Russian, US ISS record-holders return to earth
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A record-breaking US astronaut and two Russian cosmonauts reached Earth Wednesday, with tensions between Moscow and the West soaring over Russia's invasion of Ukraine, Russia's space agency Roscosmos said.
"The crew of Roscosmos cosmonauts Anton Shkaplerov and Pyotr Dubrov, as well as NASA astronaut Mark Vande Hei, has returned to Earth," Roscosmos said after footage showed the Soyuz descent module touching down at the expected time of 1128 GMT.
NASA's Mark Vande Hei is returning after setting a new record for the single longest spaceflight by a NASA astronaut, clocking 355 days aboard the International Space Station.
Anton Shkaplerov, who is rounding off a standard six-month mission, is the third member of the returning crew.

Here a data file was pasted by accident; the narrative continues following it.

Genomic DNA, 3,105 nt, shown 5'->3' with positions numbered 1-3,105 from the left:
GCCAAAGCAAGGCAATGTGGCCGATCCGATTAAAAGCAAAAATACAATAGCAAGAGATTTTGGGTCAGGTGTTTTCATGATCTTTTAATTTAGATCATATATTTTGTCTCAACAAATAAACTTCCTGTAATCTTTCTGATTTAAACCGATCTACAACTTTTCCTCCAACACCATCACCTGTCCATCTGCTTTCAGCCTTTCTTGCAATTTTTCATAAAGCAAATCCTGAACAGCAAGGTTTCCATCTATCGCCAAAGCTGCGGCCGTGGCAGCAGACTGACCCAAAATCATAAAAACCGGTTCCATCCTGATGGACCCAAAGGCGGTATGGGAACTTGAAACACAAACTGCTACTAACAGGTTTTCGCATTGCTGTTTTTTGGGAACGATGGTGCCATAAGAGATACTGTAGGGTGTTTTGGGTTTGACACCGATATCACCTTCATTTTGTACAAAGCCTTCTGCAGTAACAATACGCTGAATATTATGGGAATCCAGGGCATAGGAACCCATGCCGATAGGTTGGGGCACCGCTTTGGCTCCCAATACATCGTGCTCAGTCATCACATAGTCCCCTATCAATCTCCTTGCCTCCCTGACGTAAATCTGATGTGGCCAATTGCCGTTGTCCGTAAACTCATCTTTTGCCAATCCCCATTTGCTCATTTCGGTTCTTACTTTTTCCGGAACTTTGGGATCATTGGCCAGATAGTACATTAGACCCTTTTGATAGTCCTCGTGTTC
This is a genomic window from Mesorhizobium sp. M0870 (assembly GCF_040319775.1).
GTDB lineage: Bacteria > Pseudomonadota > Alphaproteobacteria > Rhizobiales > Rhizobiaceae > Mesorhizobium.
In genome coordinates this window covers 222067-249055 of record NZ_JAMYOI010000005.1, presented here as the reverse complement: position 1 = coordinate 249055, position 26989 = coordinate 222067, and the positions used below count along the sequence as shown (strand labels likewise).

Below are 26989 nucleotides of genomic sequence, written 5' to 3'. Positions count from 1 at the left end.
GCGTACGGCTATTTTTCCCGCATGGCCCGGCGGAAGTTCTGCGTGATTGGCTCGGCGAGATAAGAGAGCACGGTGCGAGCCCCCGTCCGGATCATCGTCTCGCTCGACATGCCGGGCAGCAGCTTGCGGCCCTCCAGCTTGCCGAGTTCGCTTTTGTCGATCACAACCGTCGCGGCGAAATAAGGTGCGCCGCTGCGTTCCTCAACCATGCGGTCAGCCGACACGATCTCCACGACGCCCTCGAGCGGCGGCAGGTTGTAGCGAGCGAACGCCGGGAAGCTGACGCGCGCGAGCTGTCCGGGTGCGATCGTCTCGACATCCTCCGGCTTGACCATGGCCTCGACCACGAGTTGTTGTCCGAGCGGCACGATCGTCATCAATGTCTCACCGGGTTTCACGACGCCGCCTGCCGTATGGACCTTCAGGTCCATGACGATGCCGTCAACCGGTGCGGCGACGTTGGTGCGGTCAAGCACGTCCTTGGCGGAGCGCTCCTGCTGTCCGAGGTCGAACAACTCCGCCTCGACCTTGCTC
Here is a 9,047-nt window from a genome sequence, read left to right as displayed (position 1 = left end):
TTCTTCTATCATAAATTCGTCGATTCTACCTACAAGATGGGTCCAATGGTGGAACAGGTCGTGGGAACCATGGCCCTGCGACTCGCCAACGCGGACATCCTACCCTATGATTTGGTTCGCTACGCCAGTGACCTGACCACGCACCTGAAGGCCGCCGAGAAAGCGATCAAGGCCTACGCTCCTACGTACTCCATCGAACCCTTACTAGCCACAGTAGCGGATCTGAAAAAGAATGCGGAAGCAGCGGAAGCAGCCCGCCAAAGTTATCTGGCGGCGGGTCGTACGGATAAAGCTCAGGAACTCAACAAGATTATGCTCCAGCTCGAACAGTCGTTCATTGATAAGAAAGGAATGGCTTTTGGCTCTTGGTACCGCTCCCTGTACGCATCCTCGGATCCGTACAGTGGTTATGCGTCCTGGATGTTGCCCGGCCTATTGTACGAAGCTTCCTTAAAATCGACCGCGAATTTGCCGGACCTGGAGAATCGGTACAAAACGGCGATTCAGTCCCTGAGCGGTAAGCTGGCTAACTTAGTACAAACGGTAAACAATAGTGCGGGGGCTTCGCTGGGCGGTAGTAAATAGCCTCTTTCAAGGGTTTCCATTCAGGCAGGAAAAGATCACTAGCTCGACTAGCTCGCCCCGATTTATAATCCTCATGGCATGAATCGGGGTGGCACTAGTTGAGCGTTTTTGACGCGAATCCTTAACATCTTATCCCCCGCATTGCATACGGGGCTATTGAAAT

Relations between Moscow and Washington have been in tatters since the Kremlin launched an invasion of Ukraine last month, killing thousands and forcing four million people to flee the country.
Space was one of the few areas of cooperation between Russia and the West untouched by the fallout of Russia's annexation of Crimea in 2014, but here, too, tensions are growing.
The ISS, a collaboration between the US, Canada, Japan, the European Space Agency and Russia, is expected to be wound up in the next decade.
Last month, Roscosmos chief Dmitri Rogozin, an avid supporter of what Moscow has called a "special military operation" in Ukraine, suggested that Western sanctions targeting Russia in response had put the orbital lab in jeopardy.
"If you block cooperation with us, who will save the ISS from uncontrolled deorbiting and falling on US or European territory?" Rogozin wrote in a tweet last month -- noting that the station does not fly over much of Russia.
Rogozin has also traded barbs on Twitter with the now-retired astronaut Scott Kelly, who has been sharply critical of the invasion.